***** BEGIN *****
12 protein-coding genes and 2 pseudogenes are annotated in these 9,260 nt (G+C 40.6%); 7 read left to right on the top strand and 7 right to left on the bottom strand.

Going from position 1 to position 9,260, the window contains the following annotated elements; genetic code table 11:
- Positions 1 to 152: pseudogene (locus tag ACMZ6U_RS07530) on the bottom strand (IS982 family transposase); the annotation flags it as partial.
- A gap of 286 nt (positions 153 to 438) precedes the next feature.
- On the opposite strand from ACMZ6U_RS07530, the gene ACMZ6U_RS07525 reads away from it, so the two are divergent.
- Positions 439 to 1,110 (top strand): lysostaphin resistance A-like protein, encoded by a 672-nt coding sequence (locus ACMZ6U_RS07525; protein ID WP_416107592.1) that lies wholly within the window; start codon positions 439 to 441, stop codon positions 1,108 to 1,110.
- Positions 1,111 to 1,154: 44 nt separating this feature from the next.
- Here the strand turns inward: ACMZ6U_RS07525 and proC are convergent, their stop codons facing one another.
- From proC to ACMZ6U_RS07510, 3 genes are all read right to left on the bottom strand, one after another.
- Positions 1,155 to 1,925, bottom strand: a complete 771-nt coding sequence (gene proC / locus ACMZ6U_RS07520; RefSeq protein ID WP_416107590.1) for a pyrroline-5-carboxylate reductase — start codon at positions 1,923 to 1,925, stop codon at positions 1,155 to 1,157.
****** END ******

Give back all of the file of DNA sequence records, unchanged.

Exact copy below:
12 protein-coding genes and 2 pseudogenes are annotated in these 9,260 nt (G+C 40.6%); 7 read left to right on the top strand and 7 right to left on the bottom strand.

Going from position 1 to position 9,260, the window contains the following annotated elements; genetic code table 11:
- Positions 1 to 152: pseudogene (locus tag ACMZ6U_RS07530) on the bottom strand (IS982 family transposase); the annotation flags it as partial.
- A gap of 286 nt (positions 153 to 438) precedes the next feature.
- On the opposite strand from ACMZ6U_RS07530, the gene ACMZ6U_RS07525 reads away from it, so the two are divergent.
- Positions 439 to 1,110 (top strand): lysostaphin resistance A-like protein, encoded by a 672-nt coding sequence (locus ACMZ6U_RS07525; protein ID WP_416107592.1) that lies wholly within the window; start codon positions 439 to 441, stop codon positions 1,108 to 1,110.
- Positions 1,111 to 1,154: 44 nt separating this feature from the next.
- Here the strand turns inward: ACMZ6U_RS07525 and proC are convergent, their stop codons facing one another.
- From proC to ACMZ6U_RS07510, 3 genes are all read right to left on the bottom strand, one after another.
- Positions 1,155 to 1,925, bottom strand: a complete 771-nt coding sequence (gene proC / locus ACMZ6U_RS07520; RefSeq protein ID WP_416107590.1) for a pyrroline-5-carboxylate reductase — start codon at positions 1,923 to 1,925, stop codon at positions 1,155 to 1,157.